But that did not happen just because we made trade agreements. It happened because our trade agreements promote corporate interests, not those of workers. NAFTA was negotiated with no workers at the table, so the disruptions to workers’ lives it entailed here and in Mexico were mostly ignored. Now in 2018, despite all the huffing and puffing about how unfair these agreements are, little has changed but the rhetoric.

Instead, we hear the state we’re in is all the fault of previous administrations and of countries like China, Mexico and Canada, and most of the countries in Europe. They were out to get us, and we were so stupid, we let them. But we’re much smarter now. We’ll impose tariffs on Canada, and Mexico, and Europe, and, depending on the day, maybe on China, too. We’ll build economic walls so high those other countries will become so desperate to re-enter our country’s markets they’ll give anything for the key.

We’ll see. The tariff game is dangerous as well as complicated, and who wins and who loses is often hard to determine. Played by the current administration, it also has a tendency to turn nasty.

But the tariff fight is a distraction. Though our trade policies are a mess, China, Mexico, Canada and Europe did not cause the problems that worry most Americans. We did. We created the economic insecurity that afflicts us, and we did it all by ourselves.

We froze workers out of trade talks. We chose to give tax breaks to corporations while they eagerly shed their social responsibilities. We’re the ones who allow the private health insurance industry to call the shots. We have not stood up to tax policies that punish wage earners and increase the gap between the rich and the rest. We don’t insist that Social Security be adequately funded. (Scrap the Cap!) We have allowed attacks on our precious unions to succeed. We have bought the story that all America’s problems were the fault of China or Canada or Mexico. We never looked in the mirror.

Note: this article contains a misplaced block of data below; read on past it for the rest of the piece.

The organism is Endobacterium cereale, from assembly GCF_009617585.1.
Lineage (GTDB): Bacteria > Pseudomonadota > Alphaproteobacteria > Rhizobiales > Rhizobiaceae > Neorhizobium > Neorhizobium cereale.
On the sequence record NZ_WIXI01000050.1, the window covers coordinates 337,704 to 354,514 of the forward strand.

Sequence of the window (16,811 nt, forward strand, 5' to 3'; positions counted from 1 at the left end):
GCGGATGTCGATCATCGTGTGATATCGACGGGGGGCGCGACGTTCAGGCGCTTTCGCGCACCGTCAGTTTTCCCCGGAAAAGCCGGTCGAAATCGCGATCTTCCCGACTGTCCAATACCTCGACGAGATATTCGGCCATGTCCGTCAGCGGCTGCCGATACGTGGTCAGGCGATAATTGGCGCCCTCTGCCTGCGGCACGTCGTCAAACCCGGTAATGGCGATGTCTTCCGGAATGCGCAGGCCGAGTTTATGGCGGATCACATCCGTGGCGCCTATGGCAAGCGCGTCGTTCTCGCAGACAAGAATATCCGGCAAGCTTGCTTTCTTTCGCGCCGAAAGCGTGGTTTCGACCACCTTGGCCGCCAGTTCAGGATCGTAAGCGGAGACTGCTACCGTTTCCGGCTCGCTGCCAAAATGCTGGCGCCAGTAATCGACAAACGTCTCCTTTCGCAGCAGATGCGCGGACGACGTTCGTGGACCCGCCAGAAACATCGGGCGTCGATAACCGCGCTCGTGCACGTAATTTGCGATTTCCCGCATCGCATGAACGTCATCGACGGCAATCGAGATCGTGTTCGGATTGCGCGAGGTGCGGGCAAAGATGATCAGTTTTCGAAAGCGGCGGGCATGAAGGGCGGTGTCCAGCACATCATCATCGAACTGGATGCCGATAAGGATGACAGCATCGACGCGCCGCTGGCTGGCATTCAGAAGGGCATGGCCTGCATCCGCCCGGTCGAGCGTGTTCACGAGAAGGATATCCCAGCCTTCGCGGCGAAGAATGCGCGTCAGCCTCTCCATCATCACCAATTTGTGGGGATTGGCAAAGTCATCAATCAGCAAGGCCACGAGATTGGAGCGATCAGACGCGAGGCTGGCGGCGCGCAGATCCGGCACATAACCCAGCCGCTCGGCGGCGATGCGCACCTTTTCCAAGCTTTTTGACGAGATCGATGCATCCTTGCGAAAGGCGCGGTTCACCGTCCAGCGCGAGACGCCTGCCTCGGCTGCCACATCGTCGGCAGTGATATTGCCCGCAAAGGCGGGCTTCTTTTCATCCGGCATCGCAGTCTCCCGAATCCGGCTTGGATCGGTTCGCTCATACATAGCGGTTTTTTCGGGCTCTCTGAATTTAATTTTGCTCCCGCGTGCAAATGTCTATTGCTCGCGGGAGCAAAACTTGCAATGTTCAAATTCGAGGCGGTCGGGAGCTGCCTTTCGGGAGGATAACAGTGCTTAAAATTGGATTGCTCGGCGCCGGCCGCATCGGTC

The sources of our very real economic insecurities lie within ourselves and within our borders, and they won’t be fixed by tariffs or walls.

We could have fixed them ourselves. But we didn’t.

And as long as we allow corporate interests and those who care of nothing but private profit to control our politics, we never will.

Ken Winkes is a retired teacher and high school principal.


* I could mention the self-inflicted opioid crisis…that has made the Purdue family very, very wealthy…and killed thousands of Americans.

** There are many ways to say the same thing, but this column by Thomas B. Edsall of The New York Times is one of the best I’ve recently come across: “Two trends demonstrate the decline of labor and the ascent of business. Since 1979, after-tax corporate profits as a share of gross domestic product have grown by 22.8 percent, while the share of nonfarm business sector income going to labor has dropped by 10.3 percent.”